Why Folding Bikes Aren’t Just for City Living

Believe it or not, the tiny two-wheelers belong in your adventure routine

A picture of a folding bike in the outdoors.
These things are more robust than ever, and Brompton recently teamed up with Bear Grylls on an adventure-ready folding bike.
Courtesy of Brompton

Folding bikes are having a moment. Either that, or I’m losing my mind, because I’m seeing them on a near-daily basis in my Brooklyn neighborhood. Long popular in London, a good folding bike is an easy pitch for the active urban-dweller: it fits well in an apartment, it’s compatible with metro commutes and it’s a low-stakes way to Trojan-horse some exercise into your day.

That said, a folding bike’s utility in suburban or exurban settings is a little less obvious. Why pay a sum worthy of an excellent gravel bike just to save some space? You’re saving on buying a clunk bike rack for your car, maybe, but how would a folding bike fit into your fitness routine, anyway?

Are Folding Bikes Worth the Hype?
We tried out Brompton’s award-winning, 16-pound T Line One

Consider the Ruck-Cycle

One of our favorite wellness credos right now could be called “mixed-use cardio.” The most obvious example is the run-walk. Some of the very best ultrarunners in America champion the approach — two or three miles of running, a mile of walking, and so on.

From a physiological perspective, the switch-up in effort trains one’s heart a chance to regroup and adapt to different cadences, which optimizes cardio recovery. From a psychological perspective, this sort of programming makes sure your attitude stays fresh, and you don’t grow bored or overwhelmed by a single activity. (For instance, one of my favorite workouts I ever did was a round-trip jog to a beach in Oahu, interspersed by intervals of ocean swimming.)

The same, two-way sensibility can be applied to folding bikes, via a “ruck-cycle” adventure. Folding bikes are compact to pack down into backpacks, which you can then ruck through terrain that’s more typical of outside-the-city living. Think: fire roads, power-line trails and farm tracks.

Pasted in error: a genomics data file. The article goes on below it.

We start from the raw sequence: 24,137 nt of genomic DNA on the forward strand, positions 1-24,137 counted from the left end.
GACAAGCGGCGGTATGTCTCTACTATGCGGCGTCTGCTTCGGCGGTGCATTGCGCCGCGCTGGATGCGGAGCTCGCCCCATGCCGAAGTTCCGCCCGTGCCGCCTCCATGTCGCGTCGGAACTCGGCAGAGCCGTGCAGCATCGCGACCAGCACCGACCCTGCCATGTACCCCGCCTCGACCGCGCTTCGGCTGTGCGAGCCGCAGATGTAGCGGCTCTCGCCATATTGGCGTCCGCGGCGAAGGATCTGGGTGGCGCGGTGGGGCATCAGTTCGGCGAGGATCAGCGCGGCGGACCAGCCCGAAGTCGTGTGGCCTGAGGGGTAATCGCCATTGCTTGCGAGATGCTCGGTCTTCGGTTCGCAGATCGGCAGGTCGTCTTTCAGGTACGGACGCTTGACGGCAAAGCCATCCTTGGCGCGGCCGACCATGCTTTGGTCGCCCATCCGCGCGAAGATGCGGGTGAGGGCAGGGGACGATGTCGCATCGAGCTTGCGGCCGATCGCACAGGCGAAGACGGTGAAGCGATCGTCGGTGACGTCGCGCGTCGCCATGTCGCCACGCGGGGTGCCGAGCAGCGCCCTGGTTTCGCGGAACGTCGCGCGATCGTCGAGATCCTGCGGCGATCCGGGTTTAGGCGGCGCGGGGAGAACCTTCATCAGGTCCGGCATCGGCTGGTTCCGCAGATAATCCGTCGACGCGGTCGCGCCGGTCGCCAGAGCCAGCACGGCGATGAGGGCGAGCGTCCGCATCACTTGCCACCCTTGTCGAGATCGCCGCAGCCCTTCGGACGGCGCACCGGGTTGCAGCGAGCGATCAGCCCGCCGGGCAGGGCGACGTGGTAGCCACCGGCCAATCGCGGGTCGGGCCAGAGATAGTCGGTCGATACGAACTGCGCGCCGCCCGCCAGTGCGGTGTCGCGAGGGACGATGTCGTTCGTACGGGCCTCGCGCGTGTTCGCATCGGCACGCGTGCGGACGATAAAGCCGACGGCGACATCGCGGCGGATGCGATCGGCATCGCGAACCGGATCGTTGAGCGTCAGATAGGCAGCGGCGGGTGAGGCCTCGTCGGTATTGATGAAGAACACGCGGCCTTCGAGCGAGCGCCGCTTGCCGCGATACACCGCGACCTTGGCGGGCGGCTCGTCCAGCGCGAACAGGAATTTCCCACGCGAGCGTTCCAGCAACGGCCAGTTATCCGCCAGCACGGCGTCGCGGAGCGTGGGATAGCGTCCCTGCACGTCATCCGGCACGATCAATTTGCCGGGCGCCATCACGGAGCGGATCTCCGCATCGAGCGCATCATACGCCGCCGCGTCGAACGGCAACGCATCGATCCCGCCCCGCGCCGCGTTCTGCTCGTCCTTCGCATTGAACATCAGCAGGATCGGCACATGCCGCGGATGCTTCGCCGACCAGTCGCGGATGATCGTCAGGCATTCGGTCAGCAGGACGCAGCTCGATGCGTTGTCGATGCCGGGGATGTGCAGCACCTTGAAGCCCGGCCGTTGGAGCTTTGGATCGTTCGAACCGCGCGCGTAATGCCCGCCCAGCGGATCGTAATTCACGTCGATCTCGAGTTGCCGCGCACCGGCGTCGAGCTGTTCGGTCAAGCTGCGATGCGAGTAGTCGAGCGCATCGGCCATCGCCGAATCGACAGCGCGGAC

Bear Grylls X Brompton

Crucially, folding bikes are also light enough to carry along on a rucking mission. Most in the rucking community will lug weights anywhere from 20 pounds up to one-third of their bodyweight. Folding bikes are usually in the 30 to 40-pound weight range, and the top-line, handmade ones can come in below even that.

Rucking and cycling is a dynamite combo and essentially longevity bingo. It’s cardio, it’s weighted, it’s full-body, it’s even green exercise. We all know how effective cycling is, while rucking — a special ops staple — is capable of burning more fat than running, and that cutting doesn’t come at the cost of muscle loss. Ruckers burn an unholy amount of calories, up their VO2 max and actually tend to gain muscle on their walks.

Pretty much the only flaw in this plan is that folding bikes aren’t built for the hinterlands … hence their ubiquity on my concrete city block. To wit, we recommend looking into more beefed-up folding bikes, like Brompton’s recent Bear Grylls collab (the Brompton x Bear Grylls C Line Explore). The six-speed bike is just 26.9 pounds, yet boasts a steel frame, Schwalbe tires and a weatherproof saddle.

The bike released last week, and Grylls (whom we interviewed last year) called them “a fast, versatile companion that opens up a world of adventure.” If folding bikes are good enough for the most famous swashbuckler alive, they certainly deserve a place in your outdoor fitness rotation.

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